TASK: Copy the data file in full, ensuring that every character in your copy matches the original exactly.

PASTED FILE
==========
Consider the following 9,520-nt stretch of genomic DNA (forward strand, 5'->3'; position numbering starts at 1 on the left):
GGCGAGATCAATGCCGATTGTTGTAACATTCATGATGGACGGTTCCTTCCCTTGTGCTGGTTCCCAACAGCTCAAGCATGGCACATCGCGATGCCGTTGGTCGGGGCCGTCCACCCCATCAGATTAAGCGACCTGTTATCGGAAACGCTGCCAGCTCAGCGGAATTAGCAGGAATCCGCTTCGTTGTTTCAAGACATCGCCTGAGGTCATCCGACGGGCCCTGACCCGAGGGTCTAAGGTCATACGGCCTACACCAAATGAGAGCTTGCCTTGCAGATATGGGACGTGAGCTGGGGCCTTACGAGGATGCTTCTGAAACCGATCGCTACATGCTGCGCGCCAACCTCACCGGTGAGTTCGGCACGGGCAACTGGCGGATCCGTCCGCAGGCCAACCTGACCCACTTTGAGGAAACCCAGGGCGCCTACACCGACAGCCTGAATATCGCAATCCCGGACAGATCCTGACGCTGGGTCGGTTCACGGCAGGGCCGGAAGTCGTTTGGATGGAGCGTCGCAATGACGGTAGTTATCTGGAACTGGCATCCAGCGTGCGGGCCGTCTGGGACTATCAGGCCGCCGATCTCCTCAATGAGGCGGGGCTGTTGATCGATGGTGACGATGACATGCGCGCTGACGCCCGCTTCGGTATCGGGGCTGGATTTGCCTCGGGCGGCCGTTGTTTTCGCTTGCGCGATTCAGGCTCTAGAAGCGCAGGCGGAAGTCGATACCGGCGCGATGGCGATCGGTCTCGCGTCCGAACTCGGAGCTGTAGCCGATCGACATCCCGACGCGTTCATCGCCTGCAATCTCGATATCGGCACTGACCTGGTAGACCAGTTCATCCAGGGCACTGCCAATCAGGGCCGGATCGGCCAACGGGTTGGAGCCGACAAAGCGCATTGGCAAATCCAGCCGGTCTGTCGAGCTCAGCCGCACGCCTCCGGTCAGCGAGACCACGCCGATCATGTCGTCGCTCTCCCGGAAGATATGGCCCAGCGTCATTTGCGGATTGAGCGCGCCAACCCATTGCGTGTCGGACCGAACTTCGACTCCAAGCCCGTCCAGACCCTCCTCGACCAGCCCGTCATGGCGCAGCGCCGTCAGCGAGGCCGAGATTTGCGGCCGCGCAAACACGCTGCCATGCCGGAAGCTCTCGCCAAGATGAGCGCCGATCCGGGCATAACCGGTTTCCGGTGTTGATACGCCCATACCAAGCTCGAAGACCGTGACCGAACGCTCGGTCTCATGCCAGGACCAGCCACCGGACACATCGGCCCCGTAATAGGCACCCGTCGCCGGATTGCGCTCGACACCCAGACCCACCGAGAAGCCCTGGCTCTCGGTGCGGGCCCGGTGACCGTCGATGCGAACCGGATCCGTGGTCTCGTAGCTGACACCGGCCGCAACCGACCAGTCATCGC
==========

Consider the following 9,520-nt stretch of genomic DNA (forward strand, 5'->3'; position numbering starts at 1 on the left):
GGCGAGATCAATGCCGATTGTTGTAACATTCATGATGGACGGTTCCTTCCCTTGTGCTGGTTCCCAACAGCTCAAGCATGGCACATCGCGATGCCGTTGGTCGGGGCCGTCCACCCCATCAGATTAAGCGACCTGTTATCGGAAACGCTGCCAGCTCAGCGGAATTAGCAGGAATCCGCTTCGTTGTTTCAAGACATCGCCTGAGGTCATCCGACGGGCCCTGACCCGAGGGTCTAAGGTCATACGGCCTACACCAAATGAGAGCTTGCCTTGCAGATATGGGACGTGAGCTGGGGCCTTACGAGGATGCTTCTGAAACCGATCGCTACATGCTGCGCGCCAACCTCACCGGTGAGTTCGGCACGGGCAACTGGCGGATCCGTCCGCAGGCCAACCTGACCCACTTTGAGGAAACCCAGGGCGCCTACACCGACAGCCTGAATATCGCAATCCCGGACAGATCCTGACGCTGGGTCGGTTCACGGCAGGGCCGGAAGTCGTTTGGATGGAGCGTCGCAATGACGGTAGTTATCTGGAACTGGCATCCAGCGTGCGGGCCGTCTGGGACTATCAGGCCGCCGATCTCCTCAATGAGGCGGGGCTGTTGATCGATGGTGACGATGACATGCGCGCTGACGCCCGCTTCGGTATCGGGGCTGGATTTGCCTCGGGCGGCCGTTGTTTTCGCTTGCGCGATTCAGGCTCTAGAAGCGCAGGCGGAAGTCGATACCGGCGCGATGGCGATCGGTCTCGCGTCCGAACTCGGAGCTGTAGCCGATCGACATCCCGACGCGTTCATCGCCTGCAATCTCGATATCGGCACTGACCTGGTAGACCAGTTCATCCAGGGCACTGCCAATCAGGGCCGGATCGGCCAACGGGTTGGAGCCGACAAAGCGCATTGGCAAATCCAGCCGGTCTGTCGAGCTCAGCCGCACGCCTCCGGTCAGCGAGACCACGCCGATCATGTCGTCGCTCTCCCGGAAGATATGGCCCAGCGTCATTTGCGGATTGAGCGCGCCAACCCATTGCGTGTCGGACCGAACTTCGACTCCAAGCCCGTCCAGACCCTCCTCGACCAGCCCGTCATGGCGCAGCGCCGTCAGCGAGGCCGAGATTTGCGGCCGCGCAAACACGCTGCCATGCCGGAAGCTCTCGCCAAGATGAGCGCCGATCCGGGCATAACCGGTTTCCGGTGTTGATACGCCCATACCAAGCTCGAAGACCGTGACCGAACGCTCGGTCTCATGCCAGGACCAGCCACCGGACACATCGGCCCCGTAATAGGCACCCGTCGCCGGATTGCGCTCGACACCCAGACCCACCGAGAAGCCCTGGCTCTCGGTGCGGGCCCGGTGACCGTCGATGCGAACCGGATCCGTGGTCTCGTAGCTGACACCGGCCGCAACCGACCAGTCATCGC